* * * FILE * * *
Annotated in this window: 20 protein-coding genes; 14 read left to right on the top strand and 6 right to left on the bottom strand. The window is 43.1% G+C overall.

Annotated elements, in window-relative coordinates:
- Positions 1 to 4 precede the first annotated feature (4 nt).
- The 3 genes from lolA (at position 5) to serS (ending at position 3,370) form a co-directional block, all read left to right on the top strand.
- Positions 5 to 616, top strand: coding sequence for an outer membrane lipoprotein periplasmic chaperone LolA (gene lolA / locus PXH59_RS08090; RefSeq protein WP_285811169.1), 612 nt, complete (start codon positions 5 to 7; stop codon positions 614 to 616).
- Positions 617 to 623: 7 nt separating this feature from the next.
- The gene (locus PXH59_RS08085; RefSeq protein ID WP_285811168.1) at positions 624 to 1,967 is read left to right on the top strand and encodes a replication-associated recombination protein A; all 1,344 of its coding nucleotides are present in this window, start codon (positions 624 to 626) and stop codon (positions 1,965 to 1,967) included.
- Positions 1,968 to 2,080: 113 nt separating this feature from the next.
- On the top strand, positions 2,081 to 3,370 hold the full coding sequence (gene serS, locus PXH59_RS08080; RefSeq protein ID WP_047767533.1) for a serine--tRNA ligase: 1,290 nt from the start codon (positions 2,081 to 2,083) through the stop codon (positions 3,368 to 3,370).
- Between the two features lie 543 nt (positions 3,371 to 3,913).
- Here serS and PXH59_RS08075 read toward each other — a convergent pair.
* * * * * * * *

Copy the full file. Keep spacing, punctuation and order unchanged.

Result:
Annotated in this window: 20 protein-coding genes; 14 read left to right on the top strand and 6 right to left on the bottom strand. The window is 43.1% G+C overall.

Annotated elements, in window-relative coordinates:
- Positions 1 to 4 precede the first annotated feature (4 nt).
- The 3 genes from lolA (at position 5) to serS (ending at position 3,370) form a co-directional block, all read left to right on the top strand.
- Positions 5 to 616, top strand: coding sequence for an outer membrane lipoprotein periplasmic chaperone LolA (gene lolA / locus PXH59_RS08090; RefSeq protein WP_285811169.1), 612 nt, complete (start codon positions 5 to 7; stop codon positions 614 to 616).
- Positions 617 to 623: 7 nt separating this feature from the next.
- The gene (locus PXH59_RS08085; RefSeq protein ID WP_285811168.1) at positions 624 to 1,967 is read left to right on the top strand and encodes a replication-associated recombination protein A; all 1,344 of its coding nucleotides are present in this window, start codon (positions 624 to 626) and stop codon (positions 1,965 to 1,967) included.
- Positions 1,968 to 2,080: 113 nt separating this feature from the next.
- On the top strand, positions 2,081 to 3,370 hold the full coding sequence (gene serS, locus PXH59_RS08080; RefSeq protein ID WP_047767533.1) for a serine--tRNA ligase: 1,290 nt from the start codon (positions 2,081 to 2,083) through the stop codon (positions 3,368 to 3,370).
- Between the two features lie 543 nt (positions 3,371 to 3,913).
- Here serS and PXH59_RS08075 read toward each other — a convergent pair.